This Autumn I’ve gone back to the future for working on teaching Bikeability levels 1 and 2.
I say back to the future as this was what I did between 2005-2007 when finishing my degree in Adventure Recreation ( I was a mature student, had to get a 1st B.A or would have failed the mature student test of being the squarest in the group) and starting to work with young people for a career. Luton Borough Council were ahead of the game and were delivering Bikeability from the start 23 March 2007 being the date it was launched, a team of dedicated riders (who still work in cycling) drew up lots of schedules and ideas to make it an exciting course and Pauline Roby and the guys won awards for the work. As my C.T.U.K. 4 day instructor course took place in 2005 the 2 years practice teaching I had before becoming accredited in Luton Feb 2007 was a good bit of timing. Delivering again here in Dorset for freelance work then returns to what I feel is still one of the most ethical and important pieces of work I can do. Funny observations at the start here are the way that drivers still slow down and watch you working on the roads, smiling with a wistful, “ah cycle proficiency, how sweet”, look on their faces, actually guys it isn’t that sweet, the roads are busier than ever now U.Ks population density is the highest in Europe, and er, almost everyone owns a car.
With a cycle training gold rush in 2007 lots of new providers leapt in to try and seize what they saw as a lucrative business model, the profile of Bikeability went up, and there’s been some changes since, but within the regions many towns still use the Local Authority model to provide something of a service. What you need to know is that whilst Road Safety departments are in charge, they might have ridden a bike in the 1950’s England once, but many are still stuck in the Cycling Proficiency era. Look up I.T.O.S to discover the couple of currently progressive Councils, as almost all the 18 Instructor Training Organisations are independents.
The 3 weeks just gone have been working for Poole schools with a new colleague and we have now used up the whole D.f.T grant Poole Borough gained for the year, to provide free training for families that sign up. Both Poole and Bournemouth Councils have a list of accredited trainers who are employed on a zero-hours contract. Poole are recognised as Bikeability provider whilst Bournemouth failed the assessment criteria and continue to deliver a Council scheme. This weeks upcoming work is for Dorset County Council, who have another method of providing training by contracting out all training to several companies, one of which is run by a new super energetic career changer I’m working with. Next weeks work is for a school that have contracted us for a private booking, it’s the last week of Autumn Term 1, so likely the last time we can expect to work in the 3.30-5.30 slot. Schools can include this as part of their P.E provision, in the day, but until training becomes part of the national curriculum, it will been seen as an optional task for teachers to organise, and with teachers schedules as they are now I wont expect that to change in the very near future.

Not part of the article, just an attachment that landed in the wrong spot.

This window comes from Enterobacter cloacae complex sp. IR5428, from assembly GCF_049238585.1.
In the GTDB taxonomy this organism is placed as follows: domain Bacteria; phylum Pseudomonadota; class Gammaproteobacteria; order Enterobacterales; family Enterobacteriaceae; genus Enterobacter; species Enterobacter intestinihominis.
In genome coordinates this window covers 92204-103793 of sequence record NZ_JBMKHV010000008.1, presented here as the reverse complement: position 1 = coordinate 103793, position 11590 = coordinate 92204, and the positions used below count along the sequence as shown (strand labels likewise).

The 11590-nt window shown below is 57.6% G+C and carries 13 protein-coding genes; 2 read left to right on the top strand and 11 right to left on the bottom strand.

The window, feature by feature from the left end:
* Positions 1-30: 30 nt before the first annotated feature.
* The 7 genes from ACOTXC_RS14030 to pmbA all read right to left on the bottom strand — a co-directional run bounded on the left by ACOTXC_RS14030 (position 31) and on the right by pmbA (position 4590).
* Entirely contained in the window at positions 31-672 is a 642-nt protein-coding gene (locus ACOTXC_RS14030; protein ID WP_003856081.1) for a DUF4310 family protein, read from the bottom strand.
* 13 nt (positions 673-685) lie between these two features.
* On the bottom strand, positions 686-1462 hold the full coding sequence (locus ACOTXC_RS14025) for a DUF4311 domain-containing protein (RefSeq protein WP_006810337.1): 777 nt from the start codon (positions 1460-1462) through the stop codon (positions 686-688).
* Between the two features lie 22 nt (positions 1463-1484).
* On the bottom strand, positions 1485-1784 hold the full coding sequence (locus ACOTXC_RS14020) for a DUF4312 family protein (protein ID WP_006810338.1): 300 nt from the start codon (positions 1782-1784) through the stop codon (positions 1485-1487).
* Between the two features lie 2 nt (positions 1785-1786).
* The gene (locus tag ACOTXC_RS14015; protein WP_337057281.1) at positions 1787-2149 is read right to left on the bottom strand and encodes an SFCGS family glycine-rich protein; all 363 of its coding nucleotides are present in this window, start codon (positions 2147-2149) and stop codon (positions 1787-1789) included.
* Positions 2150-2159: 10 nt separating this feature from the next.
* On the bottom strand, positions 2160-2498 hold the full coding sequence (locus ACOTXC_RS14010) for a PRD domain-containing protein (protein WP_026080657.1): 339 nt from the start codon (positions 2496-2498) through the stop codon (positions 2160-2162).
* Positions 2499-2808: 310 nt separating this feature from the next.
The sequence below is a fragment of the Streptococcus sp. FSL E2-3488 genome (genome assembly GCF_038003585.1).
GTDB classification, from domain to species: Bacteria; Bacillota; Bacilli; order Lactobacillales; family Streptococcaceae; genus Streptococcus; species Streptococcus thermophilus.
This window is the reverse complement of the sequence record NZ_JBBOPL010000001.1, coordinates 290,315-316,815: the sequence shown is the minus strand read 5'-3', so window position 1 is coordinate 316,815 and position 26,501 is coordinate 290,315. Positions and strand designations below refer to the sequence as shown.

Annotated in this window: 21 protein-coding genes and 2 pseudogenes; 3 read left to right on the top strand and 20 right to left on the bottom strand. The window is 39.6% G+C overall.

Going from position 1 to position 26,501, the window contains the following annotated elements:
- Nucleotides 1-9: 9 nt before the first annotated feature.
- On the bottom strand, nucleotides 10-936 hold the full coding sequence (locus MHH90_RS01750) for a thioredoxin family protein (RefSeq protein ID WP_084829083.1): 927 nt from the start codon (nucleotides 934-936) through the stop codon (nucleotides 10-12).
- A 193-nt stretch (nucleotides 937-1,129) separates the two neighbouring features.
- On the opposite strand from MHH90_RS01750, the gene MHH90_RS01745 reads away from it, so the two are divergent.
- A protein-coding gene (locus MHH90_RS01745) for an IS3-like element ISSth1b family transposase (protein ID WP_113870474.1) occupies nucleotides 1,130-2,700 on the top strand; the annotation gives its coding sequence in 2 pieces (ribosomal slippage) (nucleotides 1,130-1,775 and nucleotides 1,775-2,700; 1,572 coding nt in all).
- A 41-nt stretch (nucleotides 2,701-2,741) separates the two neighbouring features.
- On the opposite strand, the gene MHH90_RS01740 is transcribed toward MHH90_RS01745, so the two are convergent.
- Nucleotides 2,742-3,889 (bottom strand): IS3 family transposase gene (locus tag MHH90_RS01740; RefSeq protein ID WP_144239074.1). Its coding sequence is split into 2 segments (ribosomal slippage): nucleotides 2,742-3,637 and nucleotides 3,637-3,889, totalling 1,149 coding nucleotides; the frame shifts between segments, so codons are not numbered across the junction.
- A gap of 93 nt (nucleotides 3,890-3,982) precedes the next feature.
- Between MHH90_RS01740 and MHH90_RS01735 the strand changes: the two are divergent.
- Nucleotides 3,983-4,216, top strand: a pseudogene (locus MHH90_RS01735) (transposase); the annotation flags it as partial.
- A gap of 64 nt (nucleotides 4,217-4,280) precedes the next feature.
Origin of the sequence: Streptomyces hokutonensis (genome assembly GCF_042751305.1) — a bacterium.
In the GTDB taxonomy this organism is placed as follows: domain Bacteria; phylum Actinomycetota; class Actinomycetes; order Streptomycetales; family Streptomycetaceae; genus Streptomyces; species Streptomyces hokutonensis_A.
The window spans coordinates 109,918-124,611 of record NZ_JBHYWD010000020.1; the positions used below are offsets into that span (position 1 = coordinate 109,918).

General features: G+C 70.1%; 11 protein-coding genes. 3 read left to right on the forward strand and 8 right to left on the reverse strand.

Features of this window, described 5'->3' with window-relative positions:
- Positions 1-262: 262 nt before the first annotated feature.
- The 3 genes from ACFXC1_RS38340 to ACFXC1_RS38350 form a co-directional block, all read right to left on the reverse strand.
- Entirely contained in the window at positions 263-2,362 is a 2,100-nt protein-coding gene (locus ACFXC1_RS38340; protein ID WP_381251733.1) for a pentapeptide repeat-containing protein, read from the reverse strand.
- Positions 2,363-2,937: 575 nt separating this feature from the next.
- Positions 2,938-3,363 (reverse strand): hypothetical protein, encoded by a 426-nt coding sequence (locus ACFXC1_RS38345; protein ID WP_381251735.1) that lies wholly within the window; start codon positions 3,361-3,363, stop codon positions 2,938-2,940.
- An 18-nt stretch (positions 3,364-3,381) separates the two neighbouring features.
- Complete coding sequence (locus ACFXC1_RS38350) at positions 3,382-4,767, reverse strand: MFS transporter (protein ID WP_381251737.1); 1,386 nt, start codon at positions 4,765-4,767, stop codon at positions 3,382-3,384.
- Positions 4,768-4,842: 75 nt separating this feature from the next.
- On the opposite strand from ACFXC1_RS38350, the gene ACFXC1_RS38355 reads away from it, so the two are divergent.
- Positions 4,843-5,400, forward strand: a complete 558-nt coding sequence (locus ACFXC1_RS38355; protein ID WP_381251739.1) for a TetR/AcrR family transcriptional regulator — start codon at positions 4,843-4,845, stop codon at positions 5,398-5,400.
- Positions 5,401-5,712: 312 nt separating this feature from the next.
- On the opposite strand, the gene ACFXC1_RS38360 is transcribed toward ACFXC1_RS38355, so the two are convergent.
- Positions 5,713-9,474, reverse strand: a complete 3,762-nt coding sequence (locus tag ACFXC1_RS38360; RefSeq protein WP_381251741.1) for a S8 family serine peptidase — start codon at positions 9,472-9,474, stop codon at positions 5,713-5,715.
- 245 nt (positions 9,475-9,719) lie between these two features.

So we spend 2 hours on the playground on the first day checking the kids bike handling skills are sufficient enough to happily take them on the roads, then day 2-4 out on local streets. I’ve been risk assessing the areas for Poole work, which means finding streets in the vicinity of schools that offer the ideal locations for training, looking at junctions, road markings and places to teach the syllabus. This has to be done at the same time as training occurs, gauging the traffic levels and picking places with a fine balance between no traffic (worthless) and constant traffic (mental), as the whole point of Bikeability is teaching them how to interact with traffic and manage their risk in the sort of streets where they live. It’s about providing a quality teaching service which equips kids for independence and ability to explore their local areas by bike, essential life skills in my book. Level 3 stuff includes multi- lane roads and roundabouts which is a secondary and adult syllabus.
It’s a great syllabus designed to progressively skill the riders, and the Association of Bikeability Schemes (T.A.B.S.) have been pushing at governmental level for inclusion on the national curriculum for some time now. Actually since the 2007 gold rush died down and there are now organisations offering quality service, many of whom are Instructor Training Organisations, coupled with guarantees from transport minsters like Norman Baker that funding will continue the provision should be steadily growing over the next years. Good example is the nearby Hampshire firm who employ someone to co-ordinate the group composition, manage the school office paperwork and if needs be supply quality bikes for the trainees. Examples like this should also have no trouble satisfying the new quality assurance monitoring that T.A.B.S started this march 2013. As the Institute of Advanced Motoring (I.A.M.) embraces teaching sharing the road, and B.S.M. and AA include cyclist awareness modules, the work of upskilling everyday cyclists seems even more important now than when I started doing it 8 years ago http://www.bikehub.co.uk/news/sustainability/bsm-and-aa-driving-school-to-introduce-cycle-awareness-module/
So lots of courses, lots of work of the highest ethical value. With my Yoga teaching and this Mr Maslow would be proud of me, and if you know what that means without searching, you not only read all this post you’re probably a mature student like me too. Enjoy the ride.